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Posts Tagged ‘Cold War’

I love the book group I am in, not only for the variety of books we read, but because it is such a caring and congenial group. There is always something new we learn about each other in between the pages we  discuss, which happened again last Thursday as we finished our discourse and enjoyed some refreshments our evening’s host  Donna had prepared.

Donna is one of our liveliest members. She has been a repeat medalist in speed walking and the long jump in the US National Senior Olympics, earning honors again this past summer.

Donna casually mentioned she didn’t mind missing the opening of an exhibit at the Elmhurst Historical Museum in order to host our group at her house. When pressed, she went on to say that she was invited to the opening of the exhibit on the Cold War and that they had filmed her oral history.

When Donna heard about the upcoming exhibit and that it would include artifacts of the era, she donated some pamphlets and ephemera on Civil Defense preparedness that she had kept from the 1960’s. She was subsequently invited to the museum to record her story.

With a little time to kill on Wednesday after my stroll in the park, I drove over to the Elmhurst Historical Museum to see the exhibit. It is a small museum in a historic house, much like town museums everywhere. It is where the world comes to meet the citizens and stories of a community.

Alert Today Alive Tomorrow is a traveling exhibit of the ways Americans responded to the threat of an atomic war in the 1950’s and ’60s. The museum also has its own exhibit of how Elmhurst and its residents coped with that threat. Among the artifacts, posters, and videos of Civil Defense newsreels, there were also several “declassified” videos of local residents telling of their experiences living in Elmhurst at the time of nuclear threat and what they and their families did. It includes two men who tell of building bomb shelters on their properties, one a child at the time, the other a young construction worker who built his own bomb shelter two feet under his basement. The interviews were quite cleverly done in black and white with a reel-to-reel in the background and one light hanging from the ceiling; an atmospheric interpretation of the era.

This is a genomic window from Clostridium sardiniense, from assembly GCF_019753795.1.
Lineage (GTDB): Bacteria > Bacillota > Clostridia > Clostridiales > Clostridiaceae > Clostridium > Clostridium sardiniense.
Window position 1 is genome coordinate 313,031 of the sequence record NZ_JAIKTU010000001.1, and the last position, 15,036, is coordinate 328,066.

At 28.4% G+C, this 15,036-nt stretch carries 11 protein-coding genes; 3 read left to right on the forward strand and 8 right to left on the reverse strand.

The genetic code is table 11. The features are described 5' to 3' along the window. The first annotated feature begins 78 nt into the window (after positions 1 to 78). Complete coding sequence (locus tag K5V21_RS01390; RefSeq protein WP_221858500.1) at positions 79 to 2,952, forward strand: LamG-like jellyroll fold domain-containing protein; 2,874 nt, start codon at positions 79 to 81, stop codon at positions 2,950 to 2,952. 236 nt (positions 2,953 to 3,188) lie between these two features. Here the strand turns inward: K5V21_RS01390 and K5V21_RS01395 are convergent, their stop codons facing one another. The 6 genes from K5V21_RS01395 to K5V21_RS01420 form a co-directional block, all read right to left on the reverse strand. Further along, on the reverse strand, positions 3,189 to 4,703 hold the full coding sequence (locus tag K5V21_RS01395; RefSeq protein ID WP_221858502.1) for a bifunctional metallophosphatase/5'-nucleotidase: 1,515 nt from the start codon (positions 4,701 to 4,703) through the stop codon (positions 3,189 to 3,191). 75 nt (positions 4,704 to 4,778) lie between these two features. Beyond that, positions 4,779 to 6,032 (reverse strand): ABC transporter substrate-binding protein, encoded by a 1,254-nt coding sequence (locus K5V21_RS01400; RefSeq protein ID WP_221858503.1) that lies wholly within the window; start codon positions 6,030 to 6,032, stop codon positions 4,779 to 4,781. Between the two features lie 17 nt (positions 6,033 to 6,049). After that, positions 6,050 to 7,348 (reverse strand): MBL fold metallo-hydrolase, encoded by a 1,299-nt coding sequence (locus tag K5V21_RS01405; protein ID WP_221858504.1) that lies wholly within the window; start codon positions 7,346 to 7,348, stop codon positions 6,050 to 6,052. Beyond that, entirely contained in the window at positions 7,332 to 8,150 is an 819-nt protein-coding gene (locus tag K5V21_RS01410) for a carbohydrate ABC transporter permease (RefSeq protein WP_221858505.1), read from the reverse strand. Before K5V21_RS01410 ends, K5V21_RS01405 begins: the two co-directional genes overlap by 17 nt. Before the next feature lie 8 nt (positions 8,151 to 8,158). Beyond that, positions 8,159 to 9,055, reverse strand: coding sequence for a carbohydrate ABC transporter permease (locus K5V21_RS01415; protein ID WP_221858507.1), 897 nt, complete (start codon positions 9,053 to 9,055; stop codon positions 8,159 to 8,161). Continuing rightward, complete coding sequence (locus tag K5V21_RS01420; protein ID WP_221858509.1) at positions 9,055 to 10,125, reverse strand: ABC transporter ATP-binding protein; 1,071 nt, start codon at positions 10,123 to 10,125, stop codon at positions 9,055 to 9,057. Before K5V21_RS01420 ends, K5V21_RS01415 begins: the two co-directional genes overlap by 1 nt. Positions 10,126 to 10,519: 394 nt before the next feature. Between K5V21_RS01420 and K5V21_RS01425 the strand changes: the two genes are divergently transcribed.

I was so proud of Donna’s willingness to share her experience as a young mother in the ’60’s and her contributions and appreciate that she gave up a chance to attend the opening in order to host our gathering. I thought about the Cold War and the sense of dread I sometimes felt as a child, especially at school on days we had Civil Defense drills, ducking and covering under my desk in the event of a nuclear attack. (I wrote about it last year here.)

I also thought about the book we just read,  The Immortal Life of Henrietta Lacks, which spans part of the same time period. We tend to glorify the 50’s and 60’s and the simplicity of the times. In so many ways it really wasn’t simple at all.

I was reminded that reading books is not just about the words on the pages. It is also about the ways books expose us to literature and history, the famous and infamous and ordinary folks.  They help us learn and explore science and medicine, theology and philosophy. Books connect us as people to other times and places, and to each other where we learn the most amazing things.

I love the book group I am in.

These are a few pictures I took of the traveling exhibit.

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